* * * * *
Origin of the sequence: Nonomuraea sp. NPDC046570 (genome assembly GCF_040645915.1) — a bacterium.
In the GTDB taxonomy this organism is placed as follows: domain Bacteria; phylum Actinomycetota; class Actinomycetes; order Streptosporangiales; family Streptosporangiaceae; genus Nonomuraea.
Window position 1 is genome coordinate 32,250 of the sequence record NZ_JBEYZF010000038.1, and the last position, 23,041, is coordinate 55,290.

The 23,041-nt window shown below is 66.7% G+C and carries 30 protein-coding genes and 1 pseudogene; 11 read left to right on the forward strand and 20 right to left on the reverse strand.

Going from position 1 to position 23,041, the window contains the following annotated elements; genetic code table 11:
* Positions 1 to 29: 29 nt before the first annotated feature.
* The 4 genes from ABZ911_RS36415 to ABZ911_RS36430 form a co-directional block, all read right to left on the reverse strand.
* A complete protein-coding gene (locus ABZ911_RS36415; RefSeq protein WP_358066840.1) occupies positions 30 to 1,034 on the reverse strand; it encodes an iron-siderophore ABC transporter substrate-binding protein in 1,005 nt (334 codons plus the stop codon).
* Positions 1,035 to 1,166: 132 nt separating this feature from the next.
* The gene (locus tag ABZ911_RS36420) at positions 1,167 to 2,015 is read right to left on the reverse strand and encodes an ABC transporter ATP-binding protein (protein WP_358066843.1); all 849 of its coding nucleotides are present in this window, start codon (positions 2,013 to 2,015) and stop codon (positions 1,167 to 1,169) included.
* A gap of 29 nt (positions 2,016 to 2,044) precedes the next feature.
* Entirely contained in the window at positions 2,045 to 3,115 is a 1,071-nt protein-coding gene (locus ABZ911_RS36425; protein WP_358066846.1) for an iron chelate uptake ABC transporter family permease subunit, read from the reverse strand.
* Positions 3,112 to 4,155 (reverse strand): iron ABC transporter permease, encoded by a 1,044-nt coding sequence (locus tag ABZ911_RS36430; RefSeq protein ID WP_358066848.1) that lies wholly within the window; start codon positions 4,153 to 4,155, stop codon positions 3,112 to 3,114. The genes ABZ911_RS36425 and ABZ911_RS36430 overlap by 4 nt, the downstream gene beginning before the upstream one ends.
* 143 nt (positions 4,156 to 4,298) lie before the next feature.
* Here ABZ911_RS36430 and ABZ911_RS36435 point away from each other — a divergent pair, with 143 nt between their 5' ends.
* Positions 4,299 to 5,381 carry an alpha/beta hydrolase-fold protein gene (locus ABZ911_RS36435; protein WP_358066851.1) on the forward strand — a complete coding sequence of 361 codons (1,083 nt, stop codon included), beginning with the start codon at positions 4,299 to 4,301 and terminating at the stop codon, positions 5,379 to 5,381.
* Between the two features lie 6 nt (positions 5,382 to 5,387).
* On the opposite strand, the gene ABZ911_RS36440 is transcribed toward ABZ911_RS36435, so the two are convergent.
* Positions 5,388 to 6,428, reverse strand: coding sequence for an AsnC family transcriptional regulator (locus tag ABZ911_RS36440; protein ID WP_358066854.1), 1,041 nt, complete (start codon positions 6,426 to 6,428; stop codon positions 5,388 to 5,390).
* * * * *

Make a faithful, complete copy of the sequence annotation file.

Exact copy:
Origin of the sequence: Nonomuraea sp. NPDC046570 (genome assembly GCF_040645915.1) — a bacterium.
In the GTDB taxonomy this organism is placed as follows: domain Bacteria; phylum Actinomycetota; class Actinomycetes; order Streptosporangiales; family Streptosporangiaceae; genus Nonomuraea.
Window position 1 is genome coordinate 32,250 of the sequence record NZ_JBEYZF010000038.1, and the last position, 23,041, is coordinate 55,290.

The 23,041-nt window shown below is 66.7% G+C and carries 30 protein-coding genes and 1 pseudogene; 11 read left to right on the forward strand and 20 right to left on the reverse strand.

Going from position 1 to position 23,041, the window contains the following annotated elements; genetic code table 11:
* Positions 1 to 29: 29 nt before the first annotated feature.
* The 4 genes from ABZ911_RS36415 to ABZ911_RS36430 form a co-directional block, all read right to left on the reverse strand.
* A complete protein-coding gene (locus ABZ911_RS36415; RefSeq protein WP_358066840.1) occupies positions 30 to 1,034 on the reverse strand; it encodes an iron-siderophore ABC transporter substrate-binding protein in 1,005 nt (334 codons plus the stop codon).
* Positions 1,035 to 1,166: 132 nt separating this feature from the next.
* The gene (locus tag ABZ911_RS36420) at positions 1,167 to 2,015 is read right to left on the reverse strand and encodes an ABC transporter ATP-binding protein (protein WP_358066843.1); all 849 of its coding nucleotides are present in this window, start codon (positions 2,013 to 2,015) and stop codon (positions 1,167 to 1,169) included.
* A gap of 29 nt (positions 2,016 to 2,044) precedes the next feature.
* Entirely contained in the window at positions 2,045 to 3,115 is a 1,071-nt protein-coding gene (locus ABZ911_RS36425; protein WP_358066846.1) for an iron chelate uptake ABC transporter family permease subunit, read from the reverse strand.
* Positions 3,112 to 4,155 (reverse strand): iron ABC transporter permease, encoded by a 1,044-nt coding sequence (locus tag ABZ911_RS36430; RefSeq protein ID WP_358066848.1) that lies wholly within the window; start codon positions 4,153 to 4,155, stop codon positions 3,112 to 3,114. The genes ABZ911_RS36425 and ABZ911_RS36430 overlap by 4 nt, the downstream gene beginning before the upstream one ends.
* 143 nt (positions 4,156 to 4,298) lie before the next feature.
* Here ABZ911_RS36430 and ABZ911_RS36435 point away from each other — a divergent pair, with 143 nt between their 5' ends.
* Positions 4,299 to 5,381 carry an alpha/beta hydrolase-fold protein gene (locus ABZ911_RS36435; protein WP_358066851.1) on the forward strand — a complete coding sequence of 361 codons (1,083 nt, stop codon included), beginning with the start codon at positions 4,299 to 4,301 and terminating at the stop codon, positions 5,379 to 5,381.
* Between the two features lie 6 nt (positions 5,382 to 5,387).
* On the opposite strand, the gene ABZ911_RS36440 is transcribed toward ABZ911_RS36435, so the two are convergent.
* Positions 5,388 to 6,428, reverse strand: coding sequence for an AsnC family transcriptional regulator (locus tag ABZ911_RS36440; protein ID WP_358066854.1), 1,041 nt, complete (start codon positions 6,426 to 6,428; stop codon positions 5,388 to 5,390).